A Visual Guide to AWS
Each "band" of spectrum is sub-divided into smaller "blocks". For AWS, the blocks are divided as shown below:
One important thing to note is that some blocks are larger than others. When it comes to AWS, the A, B and F blocks are each 20 MHz wide, while the other blocks are only 10 MHz. That means the A, B and F blocks have twice the capacity, meaning they can potentially handle twice the number of simultaneous phone calls, or twice the data throughput.
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Since this is paired spectrum, the A, B and F blocks technically consist of 10 MHz for tower-to-phone, and 10 MHz for phone-to-tower. The C, D and E blocks only consist of 5 MHz in each direction.
None of the AWS licenses are national, though. Rather, the AWS band is not only divided by block, but also geographically. Each license that was sold at auction was for only one block, in one area of the country. Over 1,100 individual licenses were for sale in the AWS auction.
To make things even more complicated, the geographic divisions are not the same for each block. Some blocks are divided up into just a few very large areas, while others are divided up into hundreds of small areas.
The map above shows how the A block was divided geographically. The divisions are based on CMAs (Cellular Market Areas,) of which there are 734.
(If you've heard of MSAs and RSAs, those are the same as CMAs. MSAs are simply metro areas, while RSAs are rural areas.)
When the FCC sold licenses for Cellular service way back when, it was also based on CMA divisions. That's probably one reason why the FCC chose to offer one block of AWS spectrum divided by CMA: so that smaller companies with existing Cellular licenses could buy new spectrum that matched their existing coverage area.
The FCC also has a duty to use its regulatory power to protect small businesses. Offering AWS licenses that cover relatively small areas is a way to let small local companies get started and expand in wireless.
The B and C blocks are divided geographically into EAs (Economic Areas):
EAs are the medium-size geographic divisions within AWS, being larger than CMAs but much smaller than the next category. There are 176 EAs. (EAs are sometimes also called BEAs in FCC lingo.)
When the Cellular and PCS bands were auctioned off, most cell phone companies were still local or regional. In those days, small divisions of radio licenses made complete sense. But these days, most cell phone service is offered by national carriers, so licenses covering tiny areas complicate things unnecessarily, and, well... just seems silly.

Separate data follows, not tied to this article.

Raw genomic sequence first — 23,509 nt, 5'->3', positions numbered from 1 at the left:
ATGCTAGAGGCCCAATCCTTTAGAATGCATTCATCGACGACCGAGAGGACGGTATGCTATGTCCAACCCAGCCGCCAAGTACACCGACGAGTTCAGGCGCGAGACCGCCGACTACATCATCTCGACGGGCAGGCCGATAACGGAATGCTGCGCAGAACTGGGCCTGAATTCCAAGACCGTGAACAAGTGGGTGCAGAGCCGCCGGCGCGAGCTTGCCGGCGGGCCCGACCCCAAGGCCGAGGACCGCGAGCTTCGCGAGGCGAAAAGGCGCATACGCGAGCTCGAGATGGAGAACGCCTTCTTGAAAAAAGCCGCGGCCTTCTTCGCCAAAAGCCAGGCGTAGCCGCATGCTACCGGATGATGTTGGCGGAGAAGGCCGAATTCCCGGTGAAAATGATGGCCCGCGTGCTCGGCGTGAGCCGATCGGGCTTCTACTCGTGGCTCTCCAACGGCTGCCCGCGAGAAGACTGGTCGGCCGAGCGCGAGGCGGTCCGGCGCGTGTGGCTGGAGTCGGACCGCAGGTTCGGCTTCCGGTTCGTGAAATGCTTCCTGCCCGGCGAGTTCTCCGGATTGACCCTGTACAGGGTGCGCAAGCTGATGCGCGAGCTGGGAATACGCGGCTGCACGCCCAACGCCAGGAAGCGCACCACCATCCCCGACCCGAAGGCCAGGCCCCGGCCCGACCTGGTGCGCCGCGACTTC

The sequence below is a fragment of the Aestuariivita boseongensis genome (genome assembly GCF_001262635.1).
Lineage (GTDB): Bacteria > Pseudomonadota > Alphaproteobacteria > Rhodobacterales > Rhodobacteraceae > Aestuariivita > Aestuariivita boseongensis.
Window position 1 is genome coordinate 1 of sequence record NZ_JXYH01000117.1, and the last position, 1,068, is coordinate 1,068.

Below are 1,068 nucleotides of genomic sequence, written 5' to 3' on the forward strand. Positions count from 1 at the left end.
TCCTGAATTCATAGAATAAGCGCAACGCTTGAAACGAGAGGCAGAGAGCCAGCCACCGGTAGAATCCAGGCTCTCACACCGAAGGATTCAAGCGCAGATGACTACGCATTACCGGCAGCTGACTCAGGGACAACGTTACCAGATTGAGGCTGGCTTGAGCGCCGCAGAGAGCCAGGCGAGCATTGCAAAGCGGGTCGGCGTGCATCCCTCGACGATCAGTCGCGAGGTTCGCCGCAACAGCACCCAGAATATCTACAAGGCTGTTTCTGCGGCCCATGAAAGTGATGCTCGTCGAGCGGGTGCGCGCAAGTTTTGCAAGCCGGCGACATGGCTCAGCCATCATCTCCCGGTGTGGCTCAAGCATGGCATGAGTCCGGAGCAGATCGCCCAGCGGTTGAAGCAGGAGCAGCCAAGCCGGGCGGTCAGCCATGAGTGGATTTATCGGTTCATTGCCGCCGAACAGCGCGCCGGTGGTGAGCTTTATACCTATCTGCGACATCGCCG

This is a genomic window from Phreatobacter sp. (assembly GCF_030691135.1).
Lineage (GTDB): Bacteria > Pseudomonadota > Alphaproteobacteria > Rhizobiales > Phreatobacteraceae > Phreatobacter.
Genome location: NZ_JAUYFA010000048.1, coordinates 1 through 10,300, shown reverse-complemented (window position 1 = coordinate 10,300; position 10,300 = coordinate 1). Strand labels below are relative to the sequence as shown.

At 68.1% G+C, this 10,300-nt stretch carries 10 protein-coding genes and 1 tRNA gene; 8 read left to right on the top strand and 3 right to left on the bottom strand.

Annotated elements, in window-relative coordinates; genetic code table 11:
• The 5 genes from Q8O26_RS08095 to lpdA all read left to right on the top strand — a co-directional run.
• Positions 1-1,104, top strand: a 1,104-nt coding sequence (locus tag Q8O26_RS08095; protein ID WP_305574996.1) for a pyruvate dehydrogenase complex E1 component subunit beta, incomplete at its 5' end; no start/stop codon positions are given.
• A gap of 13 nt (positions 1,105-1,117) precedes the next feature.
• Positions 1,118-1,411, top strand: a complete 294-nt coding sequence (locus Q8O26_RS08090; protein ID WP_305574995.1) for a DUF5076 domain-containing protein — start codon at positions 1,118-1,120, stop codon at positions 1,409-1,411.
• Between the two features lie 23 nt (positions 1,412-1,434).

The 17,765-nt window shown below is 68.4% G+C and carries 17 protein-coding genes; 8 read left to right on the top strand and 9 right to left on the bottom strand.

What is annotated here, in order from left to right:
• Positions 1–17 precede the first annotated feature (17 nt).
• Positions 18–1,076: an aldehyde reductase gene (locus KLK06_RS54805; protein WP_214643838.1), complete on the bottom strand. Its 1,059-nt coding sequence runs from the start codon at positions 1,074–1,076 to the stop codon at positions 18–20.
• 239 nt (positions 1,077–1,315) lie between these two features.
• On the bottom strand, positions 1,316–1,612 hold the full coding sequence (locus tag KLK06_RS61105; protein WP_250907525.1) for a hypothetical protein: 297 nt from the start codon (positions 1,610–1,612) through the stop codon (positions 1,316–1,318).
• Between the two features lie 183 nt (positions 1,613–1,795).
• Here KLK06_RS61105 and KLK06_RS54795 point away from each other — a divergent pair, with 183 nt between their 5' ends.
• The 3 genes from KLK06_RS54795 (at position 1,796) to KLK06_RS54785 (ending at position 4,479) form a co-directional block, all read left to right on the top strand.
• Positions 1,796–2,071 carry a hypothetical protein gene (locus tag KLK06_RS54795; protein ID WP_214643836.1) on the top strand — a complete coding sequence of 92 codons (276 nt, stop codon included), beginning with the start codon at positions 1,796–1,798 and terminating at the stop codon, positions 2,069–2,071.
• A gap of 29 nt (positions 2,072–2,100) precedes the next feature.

To reflect this new reality of the wireless industry, the FCC decided to auction off half of the AWS blocks based on a new, super-size system of REAGs (Regional Economic Area Groupings.)
REAG is how the D, E and F blocks are divided. There are 12 REAGs total, but only six main REAGs for the whole continental US. Other REAGs cover Alaska, Hawaii, Puerto Rico, etc.
(REAGs are sometimes also called REAs in FCC lingo.)
3GPP Approves Band 66 for AWS Support
Dish Networks today said the 3GPP has approved the designation of Band 66, which encompasses a significant swath of AWS spectrum owned by Dish. Specifically, Band 66 pairs 70 MHz of uplink spectrum with 90 MHz of downlink spectrum in the AWS-1, AWS-3, and AWS-4 bands.
LG V20: First Phone To Support Band 66
FCC documents indicate that the LG V20 variants for Verizon, AT&T, and T-Mobile will be the first phones to support LTE in the new band 66. Band 66 includes the AWS-1, AWS-3, and AWS-4 frequencies.
T-Mobile Cutting HSPA+ from Its AWS Spectrum
T-Mobile is more aggressively transitioning its HSPA+/UMTS service from its 1700 MHz AWS-1 spectrum to its 1900 MHz PCS spectrum. Moving HSPA+ service to 1900 MHz clears up more room in the 1700 MHz band for LTE.
AWS-3 Spectrum Auction Over, Bids Total $44.89 Billion
The FCC today said Auction 97, which covered blocks of spectrum in the AWS-3 band, is now over. It received a final bid today for the 1695-1710MHz unpaired spectrum band just a day after it closed bids for the G, H, I, and J paired spectrum blocks.